Leaders of the Yazidi community in Armenia have urged the authorities in Yerevan to organize a separate election of members of the next Armenian parliament who would represent the country’s largest ethnic minority.
One of the amendments to the Armenian constitution enacted in 2015 stipulates that representatives of ethnic minorities shall be given seats in the National Assembly “in a manner defined by the Electoral Code.” It does not elaborate.
The new code passed last year obligates Armenian parties and blocs participating in the April 2 parliamentary elections to have ethnic Yazidis, Russians, Assyrians and Kurds among their candidates. All election contenders submitted their lists of candidates to the Central Election Commission (CEC) last week.
The leaders of Yazidi organizations in Armenia say they do not even know which members of their community, if any, are now running for parliament on various party tickets. In an open letter to President Serzh Sarkisian, they have complained that “the majority of our community has not had an opportunity to make a real selection” of election candidates.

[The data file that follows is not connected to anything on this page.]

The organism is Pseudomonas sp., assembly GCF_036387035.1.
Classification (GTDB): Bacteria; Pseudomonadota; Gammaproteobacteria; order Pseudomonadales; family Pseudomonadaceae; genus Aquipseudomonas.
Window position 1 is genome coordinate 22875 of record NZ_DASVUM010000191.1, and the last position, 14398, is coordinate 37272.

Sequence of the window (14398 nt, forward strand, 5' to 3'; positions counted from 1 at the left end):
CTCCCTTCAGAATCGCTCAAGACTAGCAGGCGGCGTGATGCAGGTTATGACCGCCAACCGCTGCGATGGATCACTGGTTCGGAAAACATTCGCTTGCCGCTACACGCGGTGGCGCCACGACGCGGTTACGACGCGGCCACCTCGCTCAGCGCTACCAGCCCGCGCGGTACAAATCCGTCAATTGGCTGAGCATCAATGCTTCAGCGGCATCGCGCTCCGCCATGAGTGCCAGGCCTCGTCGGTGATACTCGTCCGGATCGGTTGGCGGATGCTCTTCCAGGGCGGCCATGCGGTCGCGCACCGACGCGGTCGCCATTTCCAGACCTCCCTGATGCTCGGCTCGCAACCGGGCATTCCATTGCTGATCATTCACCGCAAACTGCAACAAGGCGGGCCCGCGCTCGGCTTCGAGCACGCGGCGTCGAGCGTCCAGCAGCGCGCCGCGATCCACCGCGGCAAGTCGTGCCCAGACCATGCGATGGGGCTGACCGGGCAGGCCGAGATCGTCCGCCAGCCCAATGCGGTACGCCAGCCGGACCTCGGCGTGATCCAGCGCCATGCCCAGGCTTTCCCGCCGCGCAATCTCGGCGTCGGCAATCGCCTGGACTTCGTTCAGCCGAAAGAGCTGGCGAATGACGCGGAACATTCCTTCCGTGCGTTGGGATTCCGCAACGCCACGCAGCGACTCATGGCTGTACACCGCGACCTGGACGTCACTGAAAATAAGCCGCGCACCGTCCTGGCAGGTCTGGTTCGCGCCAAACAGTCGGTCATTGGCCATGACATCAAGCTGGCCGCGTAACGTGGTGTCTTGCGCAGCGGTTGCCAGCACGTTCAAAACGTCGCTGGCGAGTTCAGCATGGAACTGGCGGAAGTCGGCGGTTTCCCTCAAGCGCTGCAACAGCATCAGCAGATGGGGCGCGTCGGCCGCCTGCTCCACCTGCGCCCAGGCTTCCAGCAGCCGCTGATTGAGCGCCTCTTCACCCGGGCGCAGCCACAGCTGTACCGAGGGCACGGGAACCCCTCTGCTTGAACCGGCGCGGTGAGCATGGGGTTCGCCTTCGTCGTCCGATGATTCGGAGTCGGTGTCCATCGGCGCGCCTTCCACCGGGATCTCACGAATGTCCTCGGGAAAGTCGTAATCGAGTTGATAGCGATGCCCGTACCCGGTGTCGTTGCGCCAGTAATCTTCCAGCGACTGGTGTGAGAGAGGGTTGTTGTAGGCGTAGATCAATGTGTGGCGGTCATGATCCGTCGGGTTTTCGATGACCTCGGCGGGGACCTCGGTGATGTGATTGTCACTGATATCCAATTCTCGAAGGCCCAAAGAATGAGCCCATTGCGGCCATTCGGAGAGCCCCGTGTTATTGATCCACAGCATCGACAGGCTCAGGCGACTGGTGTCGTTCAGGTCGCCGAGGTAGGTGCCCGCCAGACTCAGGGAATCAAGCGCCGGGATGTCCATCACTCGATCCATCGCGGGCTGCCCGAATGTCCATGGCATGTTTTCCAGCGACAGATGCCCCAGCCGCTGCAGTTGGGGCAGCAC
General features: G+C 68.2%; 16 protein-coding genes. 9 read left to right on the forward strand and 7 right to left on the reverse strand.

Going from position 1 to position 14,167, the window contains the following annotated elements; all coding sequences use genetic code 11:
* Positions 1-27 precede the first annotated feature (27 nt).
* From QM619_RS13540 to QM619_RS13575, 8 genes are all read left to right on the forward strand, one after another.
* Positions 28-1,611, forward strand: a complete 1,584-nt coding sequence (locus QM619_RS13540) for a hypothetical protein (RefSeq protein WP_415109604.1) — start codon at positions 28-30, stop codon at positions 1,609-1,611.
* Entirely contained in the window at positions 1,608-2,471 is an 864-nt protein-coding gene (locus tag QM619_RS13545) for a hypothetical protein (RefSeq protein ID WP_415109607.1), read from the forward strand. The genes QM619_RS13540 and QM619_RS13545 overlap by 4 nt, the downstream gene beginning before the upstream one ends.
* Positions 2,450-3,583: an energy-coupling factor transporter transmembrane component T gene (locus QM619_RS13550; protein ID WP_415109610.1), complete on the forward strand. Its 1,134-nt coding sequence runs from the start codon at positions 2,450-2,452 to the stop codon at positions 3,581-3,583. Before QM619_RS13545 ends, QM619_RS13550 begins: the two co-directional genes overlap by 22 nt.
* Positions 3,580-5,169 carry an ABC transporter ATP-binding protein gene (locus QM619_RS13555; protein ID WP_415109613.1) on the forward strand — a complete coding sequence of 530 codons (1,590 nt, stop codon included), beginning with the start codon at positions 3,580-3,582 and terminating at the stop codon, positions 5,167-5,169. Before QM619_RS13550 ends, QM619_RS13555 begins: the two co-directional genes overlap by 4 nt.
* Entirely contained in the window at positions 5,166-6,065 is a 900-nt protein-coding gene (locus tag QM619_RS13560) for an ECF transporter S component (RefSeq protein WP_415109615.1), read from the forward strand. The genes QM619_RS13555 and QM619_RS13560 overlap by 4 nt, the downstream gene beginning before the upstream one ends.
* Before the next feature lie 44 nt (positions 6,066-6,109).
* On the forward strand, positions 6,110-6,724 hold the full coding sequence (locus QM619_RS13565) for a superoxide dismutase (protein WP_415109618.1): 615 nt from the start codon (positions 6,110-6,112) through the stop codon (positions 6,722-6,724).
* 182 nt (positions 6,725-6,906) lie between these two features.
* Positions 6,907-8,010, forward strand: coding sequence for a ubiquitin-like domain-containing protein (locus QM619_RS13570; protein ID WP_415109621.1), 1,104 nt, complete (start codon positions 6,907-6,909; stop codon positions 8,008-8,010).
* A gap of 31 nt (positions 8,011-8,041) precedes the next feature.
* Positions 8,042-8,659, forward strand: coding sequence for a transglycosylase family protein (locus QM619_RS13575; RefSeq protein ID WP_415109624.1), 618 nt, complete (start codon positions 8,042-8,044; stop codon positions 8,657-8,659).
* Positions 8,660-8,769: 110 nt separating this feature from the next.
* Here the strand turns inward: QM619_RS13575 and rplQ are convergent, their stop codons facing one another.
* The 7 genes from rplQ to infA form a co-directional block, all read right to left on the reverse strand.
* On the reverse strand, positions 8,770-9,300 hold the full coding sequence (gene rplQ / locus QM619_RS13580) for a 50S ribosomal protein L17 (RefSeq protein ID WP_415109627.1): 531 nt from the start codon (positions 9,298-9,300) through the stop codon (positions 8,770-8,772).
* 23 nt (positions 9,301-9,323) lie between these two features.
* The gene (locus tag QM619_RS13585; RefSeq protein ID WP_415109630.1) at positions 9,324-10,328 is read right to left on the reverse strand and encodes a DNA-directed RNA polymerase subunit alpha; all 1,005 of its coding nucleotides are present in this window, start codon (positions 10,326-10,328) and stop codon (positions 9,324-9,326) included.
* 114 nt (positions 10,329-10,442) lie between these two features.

Amo Sharoyan, chairman of a community group called Media Shangal, insisted on Thursday that the existing legal provisions “do not fully ensure the presence of minorities and Yazidis in particular in the National Assembly.”
Sharoyan and other Yazidi activists believe that their community should be allowed to hold a separate election of parliament deputies representing them in the new assembly.
“People in the community are complaining and telling me that we ourselves must elect [deputies,]” Aziz Tamoyan, chairman of the Yerevan-based Union of Yazidis of the World, told RFE/RL’s Armenian service (Azatutyun.am).
According to the most recent national census conducted in 2011, there are around 42,000 Yazidis living in Armenia. The three other ethnic minorities singled out by the Electoral Code make up an even smaller proportion of the country’s population.